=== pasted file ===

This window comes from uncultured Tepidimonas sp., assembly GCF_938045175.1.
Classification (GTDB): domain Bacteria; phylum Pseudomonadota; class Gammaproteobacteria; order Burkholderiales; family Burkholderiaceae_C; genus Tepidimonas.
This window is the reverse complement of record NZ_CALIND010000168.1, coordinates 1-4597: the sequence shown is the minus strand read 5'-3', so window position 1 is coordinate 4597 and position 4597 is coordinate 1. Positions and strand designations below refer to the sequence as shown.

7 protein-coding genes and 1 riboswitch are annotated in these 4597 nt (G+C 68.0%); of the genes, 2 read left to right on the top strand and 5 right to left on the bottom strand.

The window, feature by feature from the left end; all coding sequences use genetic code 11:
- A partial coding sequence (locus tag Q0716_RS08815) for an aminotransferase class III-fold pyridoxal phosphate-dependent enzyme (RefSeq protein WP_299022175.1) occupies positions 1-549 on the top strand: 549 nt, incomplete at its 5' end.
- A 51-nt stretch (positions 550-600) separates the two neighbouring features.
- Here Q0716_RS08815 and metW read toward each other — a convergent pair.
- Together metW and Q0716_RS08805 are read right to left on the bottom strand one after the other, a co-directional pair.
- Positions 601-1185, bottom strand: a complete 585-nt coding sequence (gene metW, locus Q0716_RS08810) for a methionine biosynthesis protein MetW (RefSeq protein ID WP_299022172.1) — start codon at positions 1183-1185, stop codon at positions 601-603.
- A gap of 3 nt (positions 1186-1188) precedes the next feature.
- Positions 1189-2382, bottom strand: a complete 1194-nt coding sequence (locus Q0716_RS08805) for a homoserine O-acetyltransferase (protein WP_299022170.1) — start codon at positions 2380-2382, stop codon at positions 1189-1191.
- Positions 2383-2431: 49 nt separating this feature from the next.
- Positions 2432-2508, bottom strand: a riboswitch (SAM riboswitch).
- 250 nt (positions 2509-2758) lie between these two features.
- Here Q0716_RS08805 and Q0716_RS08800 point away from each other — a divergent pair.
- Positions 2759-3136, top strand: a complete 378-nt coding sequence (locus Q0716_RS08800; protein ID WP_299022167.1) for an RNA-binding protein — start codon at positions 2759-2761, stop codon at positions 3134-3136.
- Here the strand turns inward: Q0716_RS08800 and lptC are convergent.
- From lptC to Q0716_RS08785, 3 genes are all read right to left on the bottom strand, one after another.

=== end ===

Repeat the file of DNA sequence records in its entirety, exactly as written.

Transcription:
This window comes from uncultured Tepidimonas sp., assembly GCF_938045175.1.
Classification (GTDB): domain Bacteria; phylum Pseudomonadota; class Gammaproteobacteria; order Burkholderiales; family Burkholderiaceae_C; genus Tepidimonas.
This window is the reverse complement of record NZ_CALIND010000168.1, coordinates 1-4597: the sequence shown is the minus strand read 5'-3', so window position 1 is coordinate 4597 and position 4597 is coordinate 1. Positions and strand designations below refer to the sequence as shown.

7 protein-coding genes and 1 riboswitch are annotated in these 4597 nt (G+C 68.0%); of the genes, 2 read left to right on the top strand and 5 right to left on the bottom strand.

The window, feature by feature from the left end; all coding sequences use genetic code 11:
- A partial coding sequence (locus tag Q0716_RS08815) for an aminotransferase class III-fold pyridoxal phosphate-dependent enzyme (RefSeq protein WP_299022175.1) occupies positions 1-549 on the top strand: 549 nt, incomplete at its 5' end.
- A 51-nt stretch (positions 550-600) separates the two neighbouring features.
- Here Q0716_RS08815 and metW read toward each other — a convergent pair.
- Together metW and Q0716_RS08805 are read right to left on the bottom strand one after the other, a co-directional pair.
- Positions 601-1185, bottom strand: a complete 585-nt coding sequence (gene metW, locus Q0716_RS08810) for a methionine biosynthesis protein MetW (RefSeq protein ID WP_299022172.1) — start codon at positions 1183-1185, stop codon at positions 601-603.
- A gap of 3 nt (positions 1186-1188) precedes the next feature.
- Positions 1189-2382, bottom strand: a complete 1194-nt coding sequence (locus Q0716_RS08805) for a homoserine O-acetyltransferase (protein WP_299022170.1) — start codon at positions 2380-2382, stop codon at positions 1189-1191.
- Positions 2383-2431: 49 nt separating this feature from the next.
- Positions 2432-2508, bottom strand: a riboswitch (SAM riboswitch).
- 250 nt (positions 2509-2758) lie between these two features.
- Here Q0716_RS08805 and Q0716_RS08800 point away from each other — a divergent pair.
- Positions 2759-3136, top strand: a complete 378-nt coding sequence (locus Q0716_RS08800; protein ID WP_299022167.1) for an RNA-binding protein — start codon at positions 2759-2761, stop codon at positions 3134-3136.
- Here the strand turns inward: Q0716_RS08800 and lptC are convergent.
- From lptC to Q0716_RS08785, 3 genes are all read right to left on the bottom strand, one after another.